Introduction: The Net-Worth Method of Assessment
One of the most fundamental rules of the Income Tax Act is that taxpayers who operate a business are required to keep books and records with sufficient detail that the Canada Revenue Agency ("CRA") tax auditors can audit and confirm the amounts reported. When taxpayers fail to do so, the CRA is in the enviable position of being legally permitted to make assumptions about the taxpayer's income and assess in accordance with those assumptions. Though there are many methodologies available to the CRA, the most difficult to deal with for a taxpayer is the net-worth method, which is in its effect both punitive and impossible to rebut without experienced tax professionals.
The most recent case of note to deal with the net-worth audit methodology was handed down by the Tax Court of Canada in Gurpal Saini v. Her Majesty the Queen ("Saini"). While the taxpayer was unsuccessful, the Tax Court helpfully provided a new summary of the defences and arguments available to taxpayers who wish to challenge the net-worth assessment in the Tax Court of Canada.
Saini: The Facts and History of the Appeal
The facts in Saini are not entirely novel. In broad strokes, the Appellant entered into an agreement with some business associates to purchase a gas station and corporation from them and intended on operating this business. He hired an employee and continued to work as a mortgage broker with some of the same people that he purchased the station from. He reported little to no income during these years until the gas-station was closed and went out of business, but the balance sheets consistently showed an increase in the due to shareholder account, meaning that the corporation was racking up debt to its shareholder. He also claimed little to no income from his other work as a mortgage broker.
When the CRA audited they were unable to determine what, if any accounting had been done for the business, and the taxpayer and corporation's books and records were essentially non-existent. The CRA issued requirements for information under the Tax Act for the banking and credit card statements and calculated the taxpayer's increase to his personal net-worth using those documents. The amounts in excess of his reported income were assessed as unreported income to both the corporation and the shareholder/taxpayer and gross-negligence penalties were assessed on top of the tax liability. The taxpayer appealed to the Tax Court of Canada to have these assessments reversed.
The Tax Court of Canada Dismisses the Appeal
At hearing, the Tax Court of Canada determined that there was little to no evidence of the Appellant's business and that the CRA was within its rights to assess the Appellant using the net-worth method. Justice Bocock also helpfully summarized the defences/arguments available to those who challenge the net-worth method of assessment. Justice Bocock summarized these as follows:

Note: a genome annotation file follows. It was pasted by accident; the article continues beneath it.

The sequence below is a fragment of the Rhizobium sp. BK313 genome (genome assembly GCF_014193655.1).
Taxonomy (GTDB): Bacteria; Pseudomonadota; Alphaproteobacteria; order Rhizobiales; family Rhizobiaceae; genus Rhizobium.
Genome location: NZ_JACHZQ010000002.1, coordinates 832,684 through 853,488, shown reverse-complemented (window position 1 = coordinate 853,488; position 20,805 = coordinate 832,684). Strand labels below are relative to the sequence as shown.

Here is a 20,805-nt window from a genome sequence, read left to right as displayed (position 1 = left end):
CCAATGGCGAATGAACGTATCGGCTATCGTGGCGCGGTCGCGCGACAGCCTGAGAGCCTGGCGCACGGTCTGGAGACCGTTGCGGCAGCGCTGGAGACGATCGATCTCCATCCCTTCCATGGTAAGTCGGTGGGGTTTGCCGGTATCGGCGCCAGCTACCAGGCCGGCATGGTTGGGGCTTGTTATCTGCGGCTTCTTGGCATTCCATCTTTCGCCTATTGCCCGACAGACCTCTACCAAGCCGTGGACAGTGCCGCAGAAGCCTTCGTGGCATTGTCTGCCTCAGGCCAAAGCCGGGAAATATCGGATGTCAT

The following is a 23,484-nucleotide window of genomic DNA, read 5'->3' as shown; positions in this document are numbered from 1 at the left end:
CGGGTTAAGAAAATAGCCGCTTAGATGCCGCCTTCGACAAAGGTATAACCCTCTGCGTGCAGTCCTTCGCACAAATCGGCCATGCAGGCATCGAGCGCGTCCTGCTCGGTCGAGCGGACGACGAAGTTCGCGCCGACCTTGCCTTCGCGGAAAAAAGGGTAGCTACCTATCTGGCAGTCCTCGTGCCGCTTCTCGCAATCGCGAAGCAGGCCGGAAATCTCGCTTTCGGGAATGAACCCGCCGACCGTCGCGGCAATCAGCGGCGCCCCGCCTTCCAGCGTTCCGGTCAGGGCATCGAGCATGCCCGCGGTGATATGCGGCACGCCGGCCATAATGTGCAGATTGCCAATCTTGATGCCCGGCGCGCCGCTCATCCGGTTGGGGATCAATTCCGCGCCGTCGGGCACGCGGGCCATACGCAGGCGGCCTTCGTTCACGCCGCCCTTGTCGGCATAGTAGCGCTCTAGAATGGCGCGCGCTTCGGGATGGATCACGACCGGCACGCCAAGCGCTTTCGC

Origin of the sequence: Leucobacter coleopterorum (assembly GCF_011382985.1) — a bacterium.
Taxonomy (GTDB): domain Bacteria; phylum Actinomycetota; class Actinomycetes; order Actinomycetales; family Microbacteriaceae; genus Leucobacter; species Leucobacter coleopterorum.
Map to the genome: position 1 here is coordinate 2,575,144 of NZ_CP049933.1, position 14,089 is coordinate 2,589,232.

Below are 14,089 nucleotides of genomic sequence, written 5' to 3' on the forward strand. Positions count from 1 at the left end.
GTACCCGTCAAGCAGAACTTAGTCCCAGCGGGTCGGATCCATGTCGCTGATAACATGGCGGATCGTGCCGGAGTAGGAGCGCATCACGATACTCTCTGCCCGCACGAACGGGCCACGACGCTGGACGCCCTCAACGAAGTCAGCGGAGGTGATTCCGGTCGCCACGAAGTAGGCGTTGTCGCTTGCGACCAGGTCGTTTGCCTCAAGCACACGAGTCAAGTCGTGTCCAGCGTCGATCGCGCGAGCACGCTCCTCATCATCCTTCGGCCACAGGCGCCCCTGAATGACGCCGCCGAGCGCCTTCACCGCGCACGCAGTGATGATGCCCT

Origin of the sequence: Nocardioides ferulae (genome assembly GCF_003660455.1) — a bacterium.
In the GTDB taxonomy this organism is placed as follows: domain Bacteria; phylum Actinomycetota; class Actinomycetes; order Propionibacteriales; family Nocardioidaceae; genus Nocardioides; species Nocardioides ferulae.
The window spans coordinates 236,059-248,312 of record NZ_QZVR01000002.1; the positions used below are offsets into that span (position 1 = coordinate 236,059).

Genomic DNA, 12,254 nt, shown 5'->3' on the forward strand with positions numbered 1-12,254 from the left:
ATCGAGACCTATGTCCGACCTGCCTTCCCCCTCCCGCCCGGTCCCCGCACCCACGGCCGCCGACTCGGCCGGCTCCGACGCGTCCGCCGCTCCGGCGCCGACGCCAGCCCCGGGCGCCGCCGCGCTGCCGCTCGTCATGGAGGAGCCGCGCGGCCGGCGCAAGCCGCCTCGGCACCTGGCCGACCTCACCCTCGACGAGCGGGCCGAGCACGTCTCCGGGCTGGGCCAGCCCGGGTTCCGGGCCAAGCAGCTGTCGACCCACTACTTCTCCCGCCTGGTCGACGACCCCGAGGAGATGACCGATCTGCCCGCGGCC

- The taxpayer may challenge the need for a net-worth assessment;
- The methodology used by the CRA can be challenged itself; and
- The taxpayer may challenge the quantum of the assessment based on prima facie errors, what Justice Bocock calls "Patent Errors".
Justice Bocock was also quick to point out that any evidence to support these above claims must come from the Appellant because of the nature of the self-assessment system and the CRA's right to make assumptions when reassessing a taxpayer.
In Saini, the Court thus held that because the Appellant was not able to lead any evidence to rebut the assessments, the CRA's tax assessments must stand. The Court was clear that simply arguing against the methodology is not enough; a taxpayer must also present evidence to support why the CRA's method was incorrect, and provide a proper method for the Courts to surmise what the Appellant's income actually was. In the absence of this evidence a taxpayer has no chance of winning their appeal.
Tax Tips: Taxpayers Need Professionals with Experience in Net-Worth Audits
The pitfalls of the net-worth method for taxpayers who do not pick the right tax professionals to represent them are many. As the net-worth methodology is generally used only in the worst cases, most tax professionals in Canada have no experience with attempting to rebut them. If there is to be any hope of success, taxpayers need to consult tax experts with extensive experience not only in the methodology but in the proper litigation of such tax assessments.
Our firm of experienced Canadian tax lawyers has decades of experience working with clients that have been assessed using the net-worth method. We also work with partner professionals and we have developed a proprietary methodology for overturning the net-worth assessment at audit, objection and Tax Court. If you receive a net-worth proposal or assessment from the CRA, your first call should be to our certified specialist in taxation lawyer for tax assistance with lowering these amounts as far as possible.